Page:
Latinos are already the largest minority group in the United States, and experts estimate that by 2050, one out of three Americans will identify as Latino. Though their population and influence are steadily rising, stereotypes and misconceptions about Latinos remain, from the assumption that they refuse to learn English to questions of just how “American” they actually are. By presenting thirteen riveting oral histories of young, first-generation college students, Mario T. García counters those long-held stereotypes and expands our understanding of what he terms “the Latino Generation.” By allowing these young people to share their stories and struggles, The Latino Generation: Voices of the New America reveals that these students and children of immigrants will be critical players in the next chapter of our nation’s history.
In this guest blog post, Garcia discusses the stereotypes that Latinos still face today and how America will be defined by the Latinos of this generation.
This spring I participated in the Los Angeles Book Festival held at the University of Southern California. I was on a panel titled “Exercising Your Voice,” with co-panelists Tom Hayden and Astra Taylor. I spoke about my new book The Latino Generation: Voices of the New America, and introduced it by saying that it had to be contextualized by certain facts. The first is that in April Latinos became the largest ethnic group in California, exceeding those of white European descent. Latinos now compose 40% of the state, the largest state in the nation. Second is that today Latinos are the largest ethnic/racial minority in the country, with some 57 million Latinos (or 17% of the total population). And, third, that by 2050, Latinos will constitute one out of every three Americans. The Latino Generation is part of this demographic reality.
At the same time, despite these numbers, Latinos are still a very poorly understood group. Most Americans have no clue about the Latino experience. As a result, there are many misconceptions and stereotypes about Latinos. Some believe that Latino immigration to the United States is only very recent and that Latinos are the last of the immigrants. Others believe that Latinos are very different from earlier immigrants, especially those from Europe. They think that Latinos are much more difficult—if not impossible—to integrate, because they don’t really want to become Americans; they, instead, want to just live amongst themselves, speak their own language, and practice their own culture. Then, of course, from a more racist perspective, some still revive the older stereotype of Mexicans as lazy, given to drinking, and dirty. But these are all wrong.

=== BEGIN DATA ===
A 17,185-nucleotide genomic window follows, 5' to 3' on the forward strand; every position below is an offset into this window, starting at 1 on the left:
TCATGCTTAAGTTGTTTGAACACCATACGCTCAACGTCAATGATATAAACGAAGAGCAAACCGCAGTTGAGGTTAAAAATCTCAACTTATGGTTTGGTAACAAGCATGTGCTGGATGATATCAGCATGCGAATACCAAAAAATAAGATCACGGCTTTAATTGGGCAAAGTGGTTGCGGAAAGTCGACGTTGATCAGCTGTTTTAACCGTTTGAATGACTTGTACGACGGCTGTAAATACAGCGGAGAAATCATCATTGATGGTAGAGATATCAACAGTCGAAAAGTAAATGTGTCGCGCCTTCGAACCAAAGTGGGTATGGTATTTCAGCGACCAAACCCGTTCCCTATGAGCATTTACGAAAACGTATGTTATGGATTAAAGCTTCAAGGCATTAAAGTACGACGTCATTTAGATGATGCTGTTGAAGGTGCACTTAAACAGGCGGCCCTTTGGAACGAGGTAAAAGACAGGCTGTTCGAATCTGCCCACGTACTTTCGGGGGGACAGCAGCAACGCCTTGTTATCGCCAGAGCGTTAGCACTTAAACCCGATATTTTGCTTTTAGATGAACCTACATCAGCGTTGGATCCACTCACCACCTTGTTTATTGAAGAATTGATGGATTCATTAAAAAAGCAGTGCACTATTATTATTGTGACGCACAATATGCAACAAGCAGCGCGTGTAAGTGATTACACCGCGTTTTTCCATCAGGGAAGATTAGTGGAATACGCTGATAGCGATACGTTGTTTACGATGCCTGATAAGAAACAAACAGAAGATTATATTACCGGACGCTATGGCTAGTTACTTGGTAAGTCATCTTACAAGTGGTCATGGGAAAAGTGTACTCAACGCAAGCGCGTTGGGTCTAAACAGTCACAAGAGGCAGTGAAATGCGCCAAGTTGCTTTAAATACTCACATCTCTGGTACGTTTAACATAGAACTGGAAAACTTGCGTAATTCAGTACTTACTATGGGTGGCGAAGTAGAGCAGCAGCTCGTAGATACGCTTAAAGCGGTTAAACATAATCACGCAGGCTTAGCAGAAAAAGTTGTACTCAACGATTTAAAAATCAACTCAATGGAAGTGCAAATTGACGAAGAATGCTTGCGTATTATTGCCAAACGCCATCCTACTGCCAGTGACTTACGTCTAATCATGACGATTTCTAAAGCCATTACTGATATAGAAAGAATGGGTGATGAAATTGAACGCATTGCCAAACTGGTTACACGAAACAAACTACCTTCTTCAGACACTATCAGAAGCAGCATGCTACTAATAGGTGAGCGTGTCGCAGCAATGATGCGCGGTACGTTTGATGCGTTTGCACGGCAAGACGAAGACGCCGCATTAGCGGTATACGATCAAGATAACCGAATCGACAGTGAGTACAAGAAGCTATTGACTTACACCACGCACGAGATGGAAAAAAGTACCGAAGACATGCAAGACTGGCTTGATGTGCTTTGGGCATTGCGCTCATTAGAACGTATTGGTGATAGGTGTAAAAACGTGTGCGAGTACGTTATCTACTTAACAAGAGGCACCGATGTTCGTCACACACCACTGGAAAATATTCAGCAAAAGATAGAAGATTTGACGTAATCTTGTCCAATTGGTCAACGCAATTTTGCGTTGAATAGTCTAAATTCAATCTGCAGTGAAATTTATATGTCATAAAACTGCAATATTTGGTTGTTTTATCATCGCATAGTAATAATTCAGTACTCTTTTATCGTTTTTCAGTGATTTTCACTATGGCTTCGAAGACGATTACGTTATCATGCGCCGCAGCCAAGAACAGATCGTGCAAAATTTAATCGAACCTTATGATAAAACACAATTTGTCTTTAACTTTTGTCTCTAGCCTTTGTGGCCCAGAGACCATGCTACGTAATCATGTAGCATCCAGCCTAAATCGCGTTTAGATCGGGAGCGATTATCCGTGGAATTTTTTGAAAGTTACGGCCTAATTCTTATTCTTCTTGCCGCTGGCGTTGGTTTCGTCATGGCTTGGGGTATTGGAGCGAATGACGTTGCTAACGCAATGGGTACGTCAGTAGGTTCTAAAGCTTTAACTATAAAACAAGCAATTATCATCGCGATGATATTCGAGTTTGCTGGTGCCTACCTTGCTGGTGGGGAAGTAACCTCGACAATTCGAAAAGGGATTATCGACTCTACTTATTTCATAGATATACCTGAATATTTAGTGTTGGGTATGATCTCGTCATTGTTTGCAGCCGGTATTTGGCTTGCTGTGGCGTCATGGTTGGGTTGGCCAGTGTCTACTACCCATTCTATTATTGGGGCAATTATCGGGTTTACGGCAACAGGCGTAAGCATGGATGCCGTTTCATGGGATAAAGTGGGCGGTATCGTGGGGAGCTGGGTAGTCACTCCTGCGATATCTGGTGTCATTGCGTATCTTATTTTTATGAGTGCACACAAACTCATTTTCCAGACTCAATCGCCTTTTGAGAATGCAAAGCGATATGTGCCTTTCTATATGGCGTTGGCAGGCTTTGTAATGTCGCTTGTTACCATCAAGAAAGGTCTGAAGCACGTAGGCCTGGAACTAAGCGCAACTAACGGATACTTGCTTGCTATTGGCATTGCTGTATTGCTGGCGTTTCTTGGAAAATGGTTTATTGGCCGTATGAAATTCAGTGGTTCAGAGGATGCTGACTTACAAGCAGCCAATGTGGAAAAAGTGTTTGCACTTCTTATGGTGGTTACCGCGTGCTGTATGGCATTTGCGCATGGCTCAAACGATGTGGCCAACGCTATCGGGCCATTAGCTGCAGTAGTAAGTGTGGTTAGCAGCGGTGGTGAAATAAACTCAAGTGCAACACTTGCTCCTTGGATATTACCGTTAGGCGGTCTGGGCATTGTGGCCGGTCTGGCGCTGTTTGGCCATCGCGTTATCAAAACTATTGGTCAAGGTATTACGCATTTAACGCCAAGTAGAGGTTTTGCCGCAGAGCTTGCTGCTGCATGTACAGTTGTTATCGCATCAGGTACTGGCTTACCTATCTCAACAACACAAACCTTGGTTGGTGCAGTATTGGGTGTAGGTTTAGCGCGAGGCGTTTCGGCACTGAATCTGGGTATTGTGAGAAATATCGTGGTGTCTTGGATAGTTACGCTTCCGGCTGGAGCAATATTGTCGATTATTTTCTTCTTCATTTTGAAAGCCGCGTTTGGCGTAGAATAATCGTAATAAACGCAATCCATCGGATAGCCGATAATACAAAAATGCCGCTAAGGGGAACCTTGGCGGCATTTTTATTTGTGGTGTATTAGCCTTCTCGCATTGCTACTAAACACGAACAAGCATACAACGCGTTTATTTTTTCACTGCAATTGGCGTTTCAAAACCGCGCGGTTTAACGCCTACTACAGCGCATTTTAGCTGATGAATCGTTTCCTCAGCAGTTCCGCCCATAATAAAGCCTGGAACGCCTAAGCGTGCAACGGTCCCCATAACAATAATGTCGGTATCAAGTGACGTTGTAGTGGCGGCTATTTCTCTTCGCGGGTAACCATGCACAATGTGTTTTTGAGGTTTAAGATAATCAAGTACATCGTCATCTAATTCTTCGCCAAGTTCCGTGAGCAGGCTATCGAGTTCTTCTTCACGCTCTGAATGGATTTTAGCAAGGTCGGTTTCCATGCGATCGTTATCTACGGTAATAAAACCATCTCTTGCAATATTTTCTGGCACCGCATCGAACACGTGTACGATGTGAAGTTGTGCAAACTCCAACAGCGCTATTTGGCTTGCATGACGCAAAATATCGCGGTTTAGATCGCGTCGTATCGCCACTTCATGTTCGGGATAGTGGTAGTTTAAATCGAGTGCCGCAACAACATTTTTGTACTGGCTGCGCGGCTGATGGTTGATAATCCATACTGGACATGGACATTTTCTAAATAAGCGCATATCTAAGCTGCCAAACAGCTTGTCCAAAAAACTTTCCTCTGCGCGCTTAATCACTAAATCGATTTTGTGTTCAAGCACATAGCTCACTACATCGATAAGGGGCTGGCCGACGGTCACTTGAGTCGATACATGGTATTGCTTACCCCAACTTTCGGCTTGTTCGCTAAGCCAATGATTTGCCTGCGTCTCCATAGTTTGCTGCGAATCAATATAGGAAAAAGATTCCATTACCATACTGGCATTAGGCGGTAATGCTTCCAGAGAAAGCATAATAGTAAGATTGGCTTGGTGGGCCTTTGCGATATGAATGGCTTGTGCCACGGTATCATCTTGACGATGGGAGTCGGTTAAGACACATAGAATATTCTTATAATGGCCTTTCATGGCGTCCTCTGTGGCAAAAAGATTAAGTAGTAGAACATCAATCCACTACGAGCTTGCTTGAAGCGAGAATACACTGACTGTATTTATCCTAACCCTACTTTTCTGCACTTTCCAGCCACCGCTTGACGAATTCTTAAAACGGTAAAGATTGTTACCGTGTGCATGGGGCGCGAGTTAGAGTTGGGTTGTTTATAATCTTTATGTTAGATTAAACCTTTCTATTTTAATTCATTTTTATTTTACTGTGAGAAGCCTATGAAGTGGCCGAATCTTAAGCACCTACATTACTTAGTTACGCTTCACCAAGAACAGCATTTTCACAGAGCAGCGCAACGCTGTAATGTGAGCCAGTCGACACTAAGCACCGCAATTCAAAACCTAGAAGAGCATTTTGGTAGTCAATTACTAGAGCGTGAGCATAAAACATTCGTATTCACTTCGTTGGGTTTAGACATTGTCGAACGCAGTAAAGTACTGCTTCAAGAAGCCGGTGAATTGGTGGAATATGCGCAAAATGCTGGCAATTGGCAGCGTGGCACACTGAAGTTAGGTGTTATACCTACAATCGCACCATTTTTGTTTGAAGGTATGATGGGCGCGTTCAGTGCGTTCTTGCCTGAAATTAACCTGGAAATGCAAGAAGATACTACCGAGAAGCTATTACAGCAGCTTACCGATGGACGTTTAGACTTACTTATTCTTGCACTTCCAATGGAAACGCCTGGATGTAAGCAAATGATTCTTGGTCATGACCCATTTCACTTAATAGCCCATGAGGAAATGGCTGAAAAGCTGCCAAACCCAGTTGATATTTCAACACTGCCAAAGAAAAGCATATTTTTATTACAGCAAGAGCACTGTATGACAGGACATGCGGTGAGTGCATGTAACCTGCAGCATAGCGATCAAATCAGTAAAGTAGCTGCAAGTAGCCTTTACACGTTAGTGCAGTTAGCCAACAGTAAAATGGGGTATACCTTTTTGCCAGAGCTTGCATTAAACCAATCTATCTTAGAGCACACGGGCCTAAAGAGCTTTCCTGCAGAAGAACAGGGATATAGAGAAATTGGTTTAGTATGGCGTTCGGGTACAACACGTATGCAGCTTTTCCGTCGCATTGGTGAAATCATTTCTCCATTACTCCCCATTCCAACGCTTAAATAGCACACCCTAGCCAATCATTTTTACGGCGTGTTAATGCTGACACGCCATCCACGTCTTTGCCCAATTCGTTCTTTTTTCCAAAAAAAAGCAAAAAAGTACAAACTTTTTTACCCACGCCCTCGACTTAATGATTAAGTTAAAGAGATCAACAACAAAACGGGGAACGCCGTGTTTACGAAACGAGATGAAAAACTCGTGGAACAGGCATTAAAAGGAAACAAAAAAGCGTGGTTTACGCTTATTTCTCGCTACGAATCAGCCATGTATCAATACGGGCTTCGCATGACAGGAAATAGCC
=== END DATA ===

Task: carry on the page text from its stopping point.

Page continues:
Latinos have long been very much a part of this country. Why is it that the book festival is held in Los Angeles? Did the name of this city come with the Mayflower? The fact is that everything from Texas to California at one time was part of the Spanish colonial empire. Spanish settlements in what later became part of the United States began in New Mexico in 1598. After Mexican independence, this northern area—El Norte—became a part of the new Mexican nation. However, the United States, with its ideology of Manifest Destiny, coveted this territory and provoked a war of choice with Mexico, conquering the area in the U.S.–Mexico War (1846–48). This conquest transferred to the United States the present states of Texas, New Mexico, Colorado, Arizona, Nevada, Utah, and California. Mexicans living in these areas were extended American citizenship and became the first Mexican Americans.
At the turn of the century mass Mexican immigration to the United States began, and between 1900 and 1930, over one million Mexican immigrants entered to work on the railroads, agriculture, mining, and urban industries in the Southwest and Midwest. This migration has continued until now (with the exception of the Great Depression years in the 1930s).
As immigrants, Mexicans and their Mexican American children and grandchildren have worked, worked, and worked. They could not afford to be “lazy Mexicans.” Economically, Mexican Americans and other Latino groups have contributed immensely to this country by their hard—but mostly cheap—labor. Latinos have also contributed their rich cultures to the American cultural mosaic. Latinos have further struggled to be integrated into American society. They have acculturated by becoming bilingual and bicultural, and some are even just English-speaking and largely influenced by American mass culture.
Combating racism and other forms of discrimination, Latinos have a long history of civil rights struggles with the aim of integration. Despite being considered foreign, strangers, aliens (including “illegal aliens”), Latinos have fought in all of this country’s wars and as American soldiers in the Civil War, the Spanish-American War, World War I, World War II, the Korean War, the Vietnam War, the Gulf War, and more recently in Iraq and Afghanistan. In World War II, as part of the Greatest Generation, perhaps as many as half a million Latinos fought in the military—and not for the Mexican army but for the U.S. Army. Latinos have shed their blood as Americans. The Latino Generation that I write about is the inheritor of this legacy.